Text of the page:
Whenever you decide to try and get into a new sport, it is always important to ensure you seek proper guidance on how best to do so.
This can range from simply finding out more about what the sport entails, to detailed instruction on how to perform the activity to the highest possible level.
The harder a sport or activity is, the more help you are likely to need, and the greater importance getting the correct help will hold.
Anyone looking to get into triathlons certainly has a tall task on their hands, as it is a grueling activity, suitable only for the fittest, best prepared athletes in society.
However, everyone has to start somewhere, and there is no reason anyone interested in competing in triathlons can take their first steps towards that goal today.
So, with that in mind, allow me to give you some tips on exactly how to set out the perfect triathlon training plan.
We will cover everything you need to take you from a complete novice all the way to your first competitions and, hopefully victories.
I will show you everything from the types of activities you should perform to how best to break up and progress your training.
So, if you are looking to compete in your first triathlon and just need a little support and guidance to get you started, you have definitely come to the right place.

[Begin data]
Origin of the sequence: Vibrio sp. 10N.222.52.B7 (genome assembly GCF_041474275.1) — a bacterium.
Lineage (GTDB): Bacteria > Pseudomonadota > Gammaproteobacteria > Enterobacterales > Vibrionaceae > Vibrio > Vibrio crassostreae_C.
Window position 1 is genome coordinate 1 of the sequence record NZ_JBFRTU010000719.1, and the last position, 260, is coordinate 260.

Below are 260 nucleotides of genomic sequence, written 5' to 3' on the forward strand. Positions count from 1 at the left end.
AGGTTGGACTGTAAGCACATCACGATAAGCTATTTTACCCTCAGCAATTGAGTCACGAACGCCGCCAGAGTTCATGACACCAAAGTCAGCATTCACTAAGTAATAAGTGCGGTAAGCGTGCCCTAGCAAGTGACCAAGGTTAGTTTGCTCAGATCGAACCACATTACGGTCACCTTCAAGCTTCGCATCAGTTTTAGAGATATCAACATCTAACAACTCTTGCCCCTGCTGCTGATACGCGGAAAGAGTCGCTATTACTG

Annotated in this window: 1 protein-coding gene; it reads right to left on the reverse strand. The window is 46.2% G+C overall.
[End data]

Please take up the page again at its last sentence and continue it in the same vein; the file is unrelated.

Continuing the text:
What Is A Triathlon Training Plan?
A triathlon is a type of race that consists of three sports, hence the name, and usually includes cycling, swimming, and running.
All three of the activities are completed back to back in a single session and are designed to test the level of endurance a person has.
While the activities listed above are the traditional options, substitutions can be made in some rare instances.
The goal of a triathlon, much like in any race, is to finish all three of the disciplines as quickly as possible, with the person who finishes in the fastest time being declared the winner.
A triathlon training plan focuses primarily on helping a person to improve their endurance, while also helping them to hone their skills in each of the required disciplines.
This will ensure they are skilled enough in each activity to be competitive, as well as fit enough to finish all three in one go.
Triathlon programs will often feature sections where the activities are broken down into different elements, to ensure you are well prepared for everything you are likely to face.
It may, however, also include endurance sessions performing activities not involved in a triathlon, so long as they push you to your limits and allow you to increase your stamina.
Can Beginners Follow A Triathlon Training Plan?